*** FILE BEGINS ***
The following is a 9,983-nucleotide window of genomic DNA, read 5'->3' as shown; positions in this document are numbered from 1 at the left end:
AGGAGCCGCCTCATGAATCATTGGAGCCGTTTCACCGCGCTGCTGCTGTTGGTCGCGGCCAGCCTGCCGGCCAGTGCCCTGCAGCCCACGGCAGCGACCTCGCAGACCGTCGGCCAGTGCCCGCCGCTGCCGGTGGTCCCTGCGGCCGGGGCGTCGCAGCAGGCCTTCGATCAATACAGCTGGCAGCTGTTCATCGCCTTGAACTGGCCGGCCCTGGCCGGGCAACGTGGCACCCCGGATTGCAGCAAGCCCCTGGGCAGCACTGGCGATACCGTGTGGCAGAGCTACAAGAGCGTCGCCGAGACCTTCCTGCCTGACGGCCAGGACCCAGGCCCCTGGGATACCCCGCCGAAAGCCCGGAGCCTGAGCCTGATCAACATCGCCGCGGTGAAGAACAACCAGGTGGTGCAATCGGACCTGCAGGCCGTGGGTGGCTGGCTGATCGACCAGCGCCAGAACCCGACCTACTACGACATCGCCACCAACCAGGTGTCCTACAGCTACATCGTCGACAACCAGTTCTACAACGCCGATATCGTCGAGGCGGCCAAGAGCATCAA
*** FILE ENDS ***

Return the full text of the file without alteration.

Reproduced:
The following is a 9,983-nucleotide window of genomic DNA, read 5'->3' as shown; positions in this document are numbered from 1 at the left end:
AGGAGCCGCCTCATGAATCATTGGAGCCGTTTCACCGCGCTGCTGCTGTTGGTCGCGGCCAGCCTGCCGGCCAGTGCCCTGCAGCCCACGGCAGCGACCTCGCAGACCGTCGGCCAGTGCCCGCCGCTGCCGGTGGTCCCTGCGGCCGGGGCGTCGCAGCAGGCCTTCGATCAATACAGCTGGCAGCTGTTCATCGCCTTGAACTGGCCGGCCCTGGCCGGGCAACGTGGCACCCCGGATTGCAGCAAGCCCCTGGGCAGCACTGGCGATACCGTGTGGCAGAGCTACAAGAGCGTCGCCGAGACCTTCCTGCCTGACGGCCAGGACCCAGGCCCCTGGGATACCCCGCCGAAAGCCCGGAGCCTGAGCCTGATCAACATCGCCGCGGTGAAGAACAACCAGGTGGTGCAATCGGACCTGCAGGCCGTGGGTGGCTGGCTGATCGACCAGCGCCAGAACCCGACCTACTACGACATCGCCACCAACCAGGTGTCCTACAGCTACATCGTCGACAACCAGTTCTACAACGCCGATATCGTCGAGGCGGCCAAGAGCATCAA